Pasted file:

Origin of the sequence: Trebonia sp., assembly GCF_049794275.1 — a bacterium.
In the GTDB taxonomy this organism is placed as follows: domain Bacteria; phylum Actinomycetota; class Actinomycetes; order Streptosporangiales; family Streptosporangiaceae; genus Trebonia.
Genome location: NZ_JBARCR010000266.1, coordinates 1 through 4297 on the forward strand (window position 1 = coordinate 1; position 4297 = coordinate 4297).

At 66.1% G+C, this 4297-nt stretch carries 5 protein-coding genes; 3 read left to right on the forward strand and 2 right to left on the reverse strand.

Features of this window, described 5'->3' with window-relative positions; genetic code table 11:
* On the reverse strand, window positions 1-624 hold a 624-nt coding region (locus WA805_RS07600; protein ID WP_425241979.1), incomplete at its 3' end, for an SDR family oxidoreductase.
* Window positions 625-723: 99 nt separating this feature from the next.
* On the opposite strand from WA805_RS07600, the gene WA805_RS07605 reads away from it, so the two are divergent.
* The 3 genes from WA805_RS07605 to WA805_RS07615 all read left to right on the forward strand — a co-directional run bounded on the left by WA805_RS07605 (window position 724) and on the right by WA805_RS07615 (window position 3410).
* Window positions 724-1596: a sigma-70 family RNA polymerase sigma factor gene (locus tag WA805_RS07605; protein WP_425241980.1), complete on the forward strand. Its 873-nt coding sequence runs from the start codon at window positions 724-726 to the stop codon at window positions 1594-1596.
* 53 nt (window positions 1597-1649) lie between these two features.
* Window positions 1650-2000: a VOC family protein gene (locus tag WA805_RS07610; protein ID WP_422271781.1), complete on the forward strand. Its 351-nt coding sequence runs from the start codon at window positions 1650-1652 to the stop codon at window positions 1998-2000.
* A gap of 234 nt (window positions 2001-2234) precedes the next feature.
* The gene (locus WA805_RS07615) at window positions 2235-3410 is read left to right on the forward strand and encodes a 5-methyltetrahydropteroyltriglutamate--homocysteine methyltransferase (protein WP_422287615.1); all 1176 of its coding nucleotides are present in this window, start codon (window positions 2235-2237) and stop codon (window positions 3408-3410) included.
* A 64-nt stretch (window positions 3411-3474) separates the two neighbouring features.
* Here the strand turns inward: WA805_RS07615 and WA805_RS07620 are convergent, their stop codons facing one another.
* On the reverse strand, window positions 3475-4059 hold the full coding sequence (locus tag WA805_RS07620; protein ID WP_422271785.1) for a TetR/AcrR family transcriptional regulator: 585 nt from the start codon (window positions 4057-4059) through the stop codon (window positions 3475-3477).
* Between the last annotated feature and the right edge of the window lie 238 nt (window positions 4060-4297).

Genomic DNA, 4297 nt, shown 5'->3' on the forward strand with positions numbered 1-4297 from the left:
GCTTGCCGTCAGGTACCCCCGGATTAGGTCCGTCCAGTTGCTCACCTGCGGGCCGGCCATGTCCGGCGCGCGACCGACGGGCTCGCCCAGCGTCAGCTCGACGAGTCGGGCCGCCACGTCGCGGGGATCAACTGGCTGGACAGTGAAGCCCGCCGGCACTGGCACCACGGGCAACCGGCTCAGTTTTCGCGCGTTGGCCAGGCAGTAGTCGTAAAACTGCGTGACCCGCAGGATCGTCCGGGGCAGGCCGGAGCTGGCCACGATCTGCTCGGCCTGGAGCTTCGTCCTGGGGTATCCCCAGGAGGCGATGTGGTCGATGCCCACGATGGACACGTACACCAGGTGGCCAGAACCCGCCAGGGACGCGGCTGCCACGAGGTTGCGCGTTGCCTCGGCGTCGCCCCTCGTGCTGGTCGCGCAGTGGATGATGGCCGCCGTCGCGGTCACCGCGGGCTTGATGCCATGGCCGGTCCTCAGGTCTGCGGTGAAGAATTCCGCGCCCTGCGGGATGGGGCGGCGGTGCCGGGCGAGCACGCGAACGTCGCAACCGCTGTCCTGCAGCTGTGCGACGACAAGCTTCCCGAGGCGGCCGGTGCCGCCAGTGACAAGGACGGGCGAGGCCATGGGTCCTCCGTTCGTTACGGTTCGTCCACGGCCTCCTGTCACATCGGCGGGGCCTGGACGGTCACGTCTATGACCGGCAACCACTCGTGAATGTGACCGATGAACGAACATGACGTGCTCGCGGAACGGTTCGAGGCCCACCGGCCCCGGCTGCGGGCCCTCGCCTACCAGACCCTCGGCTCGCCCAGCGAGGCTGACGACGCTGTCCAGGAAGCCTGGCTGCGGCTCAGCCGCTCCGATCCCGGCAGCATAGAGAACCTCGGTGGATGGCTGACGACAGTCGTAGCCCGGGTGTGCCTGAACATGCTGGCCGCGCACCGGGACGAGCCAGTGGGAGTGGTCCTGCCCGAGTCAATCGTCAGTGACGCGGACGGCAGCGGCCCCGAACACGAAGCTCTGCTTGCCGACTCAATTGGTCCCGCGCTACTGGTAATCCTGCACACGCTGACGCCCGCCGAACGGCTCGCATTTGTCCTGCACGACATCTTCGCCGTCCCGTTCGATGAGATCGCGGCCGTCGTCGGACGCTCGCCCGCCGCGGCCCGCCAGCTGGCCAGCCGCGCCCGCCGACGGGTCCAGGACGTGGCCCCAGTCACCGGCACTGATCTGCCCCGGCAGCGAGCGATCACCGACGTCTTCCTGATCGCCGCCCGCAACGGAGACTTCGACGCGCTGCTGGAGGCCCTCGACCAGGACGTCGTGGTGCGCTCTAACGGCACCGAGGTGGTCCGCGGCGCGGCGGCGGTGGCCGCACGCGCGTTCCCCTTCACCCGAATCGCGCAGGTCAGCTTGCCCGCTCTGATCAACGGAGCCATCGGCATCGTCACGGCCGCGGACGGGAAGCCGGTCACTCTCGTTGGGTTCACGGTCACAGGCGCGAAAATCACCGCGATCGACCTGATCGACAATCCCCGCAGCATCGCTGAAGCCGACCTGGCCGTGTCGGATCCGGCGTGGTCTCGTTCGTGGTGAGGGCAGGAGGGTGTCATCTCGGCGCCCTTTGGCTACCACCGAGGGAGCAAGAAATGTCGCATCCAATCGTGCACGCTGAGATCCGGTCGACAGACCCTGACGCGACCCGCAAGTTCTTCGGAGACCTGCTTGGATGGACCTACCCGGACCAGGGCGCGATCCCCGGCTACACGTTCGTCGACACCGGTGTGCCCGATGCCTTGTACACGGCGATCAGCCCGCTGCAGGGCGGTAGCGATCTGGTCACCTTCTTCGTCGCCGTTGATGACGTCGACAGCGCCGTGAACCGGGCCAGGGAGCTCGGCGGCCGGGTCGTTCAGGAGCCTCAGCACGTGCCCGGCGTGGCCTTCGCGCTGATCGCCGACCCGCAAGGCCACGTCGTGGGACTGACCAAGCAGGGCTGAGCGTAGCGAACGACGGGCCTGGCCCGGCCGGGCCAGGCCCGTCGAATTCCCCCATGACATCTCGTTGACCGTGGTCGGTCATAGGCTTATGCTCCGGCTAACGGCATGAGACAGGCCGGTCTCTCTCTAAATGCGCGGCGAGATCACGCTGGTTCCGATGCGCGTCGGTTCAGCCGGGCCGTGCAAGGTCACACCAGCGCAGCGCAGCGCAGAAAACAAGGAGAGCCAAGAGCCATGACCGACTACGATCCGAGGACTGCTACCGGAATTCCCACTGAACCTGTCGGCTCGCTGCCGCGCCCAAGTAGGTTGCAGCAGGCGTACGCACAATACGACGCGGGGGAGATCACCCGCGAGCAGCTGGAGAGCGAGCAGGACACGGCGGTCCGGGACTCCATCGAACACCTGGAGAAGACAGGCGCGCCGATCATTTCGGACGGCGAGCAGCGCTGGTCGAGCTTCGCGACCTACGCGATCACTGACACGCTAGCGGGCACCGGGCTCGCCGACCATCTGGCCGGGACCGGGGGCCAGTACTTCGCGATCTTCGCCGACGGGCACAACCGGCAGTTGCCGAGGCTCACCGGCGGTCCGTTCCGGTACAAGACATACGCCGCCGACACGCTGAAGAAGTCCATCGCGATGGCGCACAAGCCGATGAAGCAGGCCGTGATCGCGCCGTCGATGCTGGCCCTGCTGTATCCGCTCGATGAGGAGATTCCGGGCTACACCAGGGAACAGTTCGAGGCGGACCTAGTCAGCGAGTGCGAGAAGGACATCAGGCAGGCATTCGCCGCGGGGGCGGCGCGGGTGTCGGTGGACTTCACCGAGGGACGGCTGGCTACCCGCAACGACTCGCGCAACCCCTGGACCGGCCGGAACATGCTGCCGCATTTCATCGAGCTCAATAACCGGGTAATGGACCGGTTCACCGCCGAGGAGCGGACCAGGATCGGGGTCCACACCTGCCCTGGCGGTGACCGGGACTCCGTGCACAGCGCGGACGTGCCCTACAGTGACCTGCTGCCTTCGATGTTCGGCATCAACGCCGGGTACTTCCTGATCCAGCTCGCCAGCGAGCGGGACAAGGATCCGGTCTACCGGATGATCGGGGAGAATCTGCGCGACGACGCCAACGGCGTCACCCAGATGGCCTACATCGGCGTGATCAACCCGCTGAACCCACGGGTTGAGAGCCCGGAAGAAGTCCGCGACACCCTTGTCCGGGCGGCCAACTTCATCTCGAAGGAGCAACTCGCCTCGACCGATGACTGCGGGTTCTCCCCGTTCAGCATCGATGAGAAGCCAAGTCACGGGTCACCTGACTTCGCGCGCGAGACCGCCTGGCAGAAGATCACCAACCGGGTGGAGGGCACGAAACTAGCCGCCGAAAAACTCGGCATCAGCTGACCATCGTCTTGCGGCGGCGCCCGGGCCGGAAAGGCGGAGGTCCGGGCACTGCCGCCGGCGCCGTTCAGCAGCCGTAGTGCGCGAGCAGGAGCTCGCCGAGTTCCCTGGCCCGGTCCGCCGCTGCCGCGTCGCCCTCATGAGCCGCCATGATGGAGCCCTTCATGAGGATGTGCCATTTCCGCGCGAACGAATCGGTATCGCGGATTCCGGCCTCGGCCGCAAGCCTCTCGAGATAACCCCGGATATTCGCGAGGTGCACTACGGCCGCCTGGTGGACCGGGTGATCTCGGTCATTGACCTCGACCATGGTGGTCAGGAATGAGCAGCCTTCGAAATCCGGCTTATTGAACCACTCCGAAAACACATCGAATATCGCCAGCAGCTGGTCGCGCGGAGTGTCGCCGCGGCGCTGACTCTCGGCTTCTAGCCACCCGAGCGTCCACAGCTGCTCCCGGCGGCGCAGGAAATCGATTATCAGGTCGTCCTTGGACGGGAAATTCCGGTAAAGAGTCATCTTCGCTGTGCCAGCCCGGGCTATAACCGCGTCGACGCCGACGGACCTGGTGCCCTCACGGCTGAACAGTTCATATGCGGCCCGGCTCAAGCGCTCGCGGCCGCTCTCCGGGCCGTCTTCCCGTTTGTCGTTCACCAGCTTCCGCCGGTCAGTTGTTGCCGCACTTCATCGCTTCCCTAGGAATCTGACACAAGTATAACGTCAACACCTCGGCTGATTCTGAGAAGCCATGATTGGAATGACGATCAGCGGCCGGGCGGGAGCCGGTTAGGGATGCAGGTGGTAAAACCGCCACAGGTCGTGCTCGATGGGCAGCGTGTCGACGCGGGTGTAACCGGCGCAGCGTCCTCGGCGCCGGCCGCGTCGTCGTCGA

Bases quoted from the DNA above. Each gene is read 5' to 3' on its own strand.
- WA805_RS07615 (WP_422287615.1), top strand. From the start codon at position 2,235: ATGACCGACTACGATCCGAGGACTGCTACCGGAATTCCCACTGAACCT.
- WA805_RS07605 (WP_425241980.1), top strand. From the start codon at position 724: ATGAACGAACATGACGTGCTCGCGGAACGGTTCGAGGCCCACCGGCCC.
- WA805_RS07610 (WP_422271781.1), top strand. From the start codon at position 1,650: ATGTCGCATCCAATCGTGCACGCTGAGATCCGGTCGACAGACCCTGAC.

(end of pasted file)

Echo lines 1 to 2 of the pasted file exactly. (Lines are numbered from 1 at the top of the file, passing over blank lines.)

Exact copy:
Origin of the sequence: Trebonia sp., assembly GCF_049794275.1 — a bacterium.
In the GTDB taxonomy this organism is placed as follows: domain Bacteria; phylum Actinomycetota; class Actinomycetes; order Streptosporangiales; family Streptosporangiaceae; genus Trebonia.